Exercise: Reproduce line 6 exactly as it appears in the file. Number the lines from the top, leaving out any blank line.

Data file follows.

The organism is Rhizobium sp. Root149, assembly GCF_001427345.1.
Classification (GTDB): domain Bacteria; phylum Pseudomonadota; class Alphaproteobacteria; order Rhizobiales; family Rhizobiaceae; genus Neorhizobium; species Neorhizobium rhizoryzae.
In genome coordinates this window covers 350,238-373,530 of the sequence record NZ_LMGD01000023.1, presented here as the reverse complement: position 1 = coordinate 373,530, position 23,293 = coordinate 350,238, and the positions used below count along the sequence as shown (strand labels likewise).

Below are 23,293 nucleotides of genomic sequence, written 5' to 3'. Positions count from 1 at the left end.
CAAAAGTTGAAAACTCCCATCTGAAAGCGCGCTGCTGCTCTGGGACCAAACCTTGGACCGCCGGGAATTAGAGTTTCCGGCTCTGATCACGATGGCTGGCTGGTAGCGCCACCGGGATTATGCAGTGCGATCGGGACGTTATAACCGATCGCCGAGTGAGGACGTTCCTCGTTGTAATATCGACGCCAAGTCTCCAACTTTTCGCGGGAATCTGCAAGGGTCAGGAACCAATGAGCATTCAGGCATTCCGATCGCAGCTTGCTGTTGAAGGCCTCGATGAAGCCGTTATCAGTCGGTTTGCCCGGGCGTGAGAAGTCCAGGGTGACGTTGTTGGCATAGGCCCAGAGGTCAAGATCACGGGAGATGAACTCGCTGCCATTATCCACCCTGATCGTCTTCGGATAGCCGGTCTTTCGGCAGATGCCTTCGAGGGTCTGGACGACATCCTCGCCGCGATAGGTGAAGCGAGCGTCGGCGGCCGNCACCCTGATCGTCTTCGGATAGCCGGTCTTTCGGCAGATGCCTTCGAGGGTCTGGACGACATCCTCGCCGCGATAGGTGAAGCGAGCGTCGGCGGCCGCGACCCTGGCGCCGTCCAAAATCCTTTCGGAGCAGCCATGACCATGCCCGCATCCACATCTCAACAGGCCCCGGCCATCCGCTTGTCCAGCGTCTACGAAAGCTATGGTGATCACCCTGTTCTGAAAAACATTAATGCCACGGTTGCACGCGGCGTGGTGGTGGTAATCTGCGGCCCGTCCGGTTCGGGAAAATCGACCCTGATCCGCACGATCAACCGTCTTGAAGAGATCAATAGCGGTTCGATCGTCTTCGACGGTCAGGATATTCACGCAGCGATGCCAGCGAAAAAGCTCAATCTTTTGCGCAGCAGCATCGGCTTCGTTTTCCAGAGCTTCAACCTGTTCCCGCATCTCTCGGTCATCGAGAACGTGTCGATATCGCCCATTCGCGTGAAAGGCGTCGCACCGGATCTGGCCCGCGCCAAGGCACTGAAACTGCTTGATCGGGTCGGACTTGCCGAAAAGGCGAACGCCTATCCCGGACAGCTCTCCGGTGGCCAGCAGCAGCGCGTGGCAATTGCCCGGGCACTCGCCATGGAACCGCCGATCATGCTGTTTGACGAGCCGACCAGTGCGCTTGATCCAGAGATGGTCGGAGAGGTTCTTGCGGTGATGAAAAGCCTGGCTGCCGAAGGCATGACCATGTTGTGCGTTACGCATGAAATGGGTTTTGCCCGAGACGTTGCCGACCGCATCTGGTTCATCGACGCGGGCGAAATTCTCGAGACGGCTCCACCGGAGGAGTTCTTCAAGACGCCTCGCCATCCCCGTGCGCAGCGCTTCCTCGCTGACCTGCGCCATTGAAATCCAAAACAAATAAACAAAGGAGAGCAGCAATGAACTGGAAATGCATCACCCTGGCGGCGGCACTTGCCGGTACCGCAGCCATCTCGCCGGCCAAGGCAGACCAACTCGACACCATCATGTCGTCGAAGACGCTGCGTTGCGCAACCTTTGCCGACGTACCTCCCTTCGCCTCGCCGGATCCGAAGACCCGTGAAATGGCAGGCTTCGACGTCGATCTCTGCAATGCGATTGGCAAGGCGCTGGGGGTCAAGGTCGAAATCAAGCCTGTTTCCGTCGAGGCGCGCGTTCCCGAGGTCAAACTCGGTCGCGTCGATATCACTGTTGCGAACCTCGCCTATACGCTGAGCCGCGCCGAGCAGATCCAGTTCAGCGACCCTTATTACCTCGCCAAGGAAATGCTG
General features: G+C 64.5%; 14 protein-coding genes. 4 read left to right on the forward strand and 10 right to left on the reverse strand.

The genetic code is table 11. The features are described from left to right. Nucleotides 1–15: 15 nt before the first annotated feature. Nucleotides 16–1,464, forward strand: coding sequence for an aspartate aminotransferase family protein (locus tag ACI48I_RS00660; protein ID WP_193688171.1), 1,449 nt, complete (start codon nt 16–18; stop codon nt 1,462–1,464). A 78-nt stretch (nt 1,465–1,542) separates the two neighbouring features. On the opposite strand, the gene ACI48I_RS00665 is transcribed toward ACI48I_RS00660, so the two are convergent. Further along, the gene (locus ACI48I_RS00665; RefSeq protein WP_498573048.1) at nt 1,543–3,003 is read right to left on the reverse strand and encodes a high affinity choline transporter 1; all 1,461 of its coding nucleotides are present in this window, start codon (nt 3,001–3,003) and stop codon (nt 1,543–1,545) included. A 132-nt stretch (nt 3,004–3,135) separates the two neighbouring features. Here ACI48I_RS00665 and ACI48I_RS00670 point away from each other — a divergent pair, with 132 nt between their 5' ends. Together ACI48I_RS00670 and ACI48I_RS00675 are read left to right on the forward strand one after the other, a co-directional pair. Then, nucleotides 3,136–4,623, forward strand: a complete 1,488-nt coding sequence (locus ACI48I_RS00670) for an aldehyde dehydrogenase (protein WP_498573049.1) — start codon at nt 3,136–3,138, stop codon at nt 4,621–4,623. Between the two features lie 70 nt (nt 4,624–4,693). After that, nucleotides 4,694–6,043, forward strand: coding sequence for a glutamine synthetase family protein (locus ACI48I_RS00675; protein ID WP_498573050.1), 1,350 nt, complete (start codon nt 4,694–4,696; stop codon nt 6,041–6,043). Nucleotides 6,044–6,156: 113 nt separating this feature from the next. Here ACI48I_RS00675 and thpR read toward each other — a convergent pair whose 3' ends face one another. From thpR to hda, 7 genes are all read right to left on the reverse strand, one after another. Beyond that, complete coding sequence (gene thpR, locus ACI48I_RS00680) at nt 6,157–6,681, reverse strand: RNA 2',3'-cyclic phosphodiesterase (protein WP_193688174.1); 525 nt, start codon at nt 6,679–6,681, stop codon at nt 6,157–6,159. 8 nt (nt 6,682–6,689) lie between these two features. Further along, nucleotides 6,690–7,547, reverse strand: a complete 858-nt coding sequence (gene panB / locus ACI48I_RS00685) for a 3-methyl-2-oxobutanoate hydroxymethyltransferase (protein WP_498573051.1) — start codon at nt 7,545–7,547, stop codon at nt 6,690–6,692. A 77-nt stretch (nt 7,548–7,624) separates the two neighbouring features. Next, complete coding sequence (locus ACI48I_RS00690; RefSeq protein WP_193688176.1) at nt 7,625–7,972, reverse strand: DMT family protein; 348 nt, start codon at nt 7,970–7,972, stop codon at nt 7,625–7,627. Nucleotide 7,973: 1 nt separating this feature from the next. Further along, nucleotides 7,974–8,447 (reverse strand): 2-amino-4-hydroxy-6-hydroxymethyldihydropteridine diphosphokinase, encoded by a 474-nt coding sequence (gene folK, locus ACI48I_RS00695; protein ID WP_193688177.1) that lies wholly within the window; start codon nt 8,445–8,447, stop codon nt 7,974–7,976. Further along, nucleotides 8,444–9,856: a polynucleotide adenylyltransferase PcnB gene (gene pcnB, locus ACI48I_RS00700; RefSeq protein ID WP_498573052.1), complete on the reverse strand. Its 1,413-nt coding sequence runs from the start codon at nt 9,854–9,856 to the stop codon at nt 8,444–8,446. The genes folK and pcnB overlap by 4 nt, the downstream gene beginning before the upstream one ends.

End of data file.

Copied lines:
General features: G+C 64.5%; 14 protein-coding genes. 4 read left to right on the forward strand and 10 right to left on the reverse strand.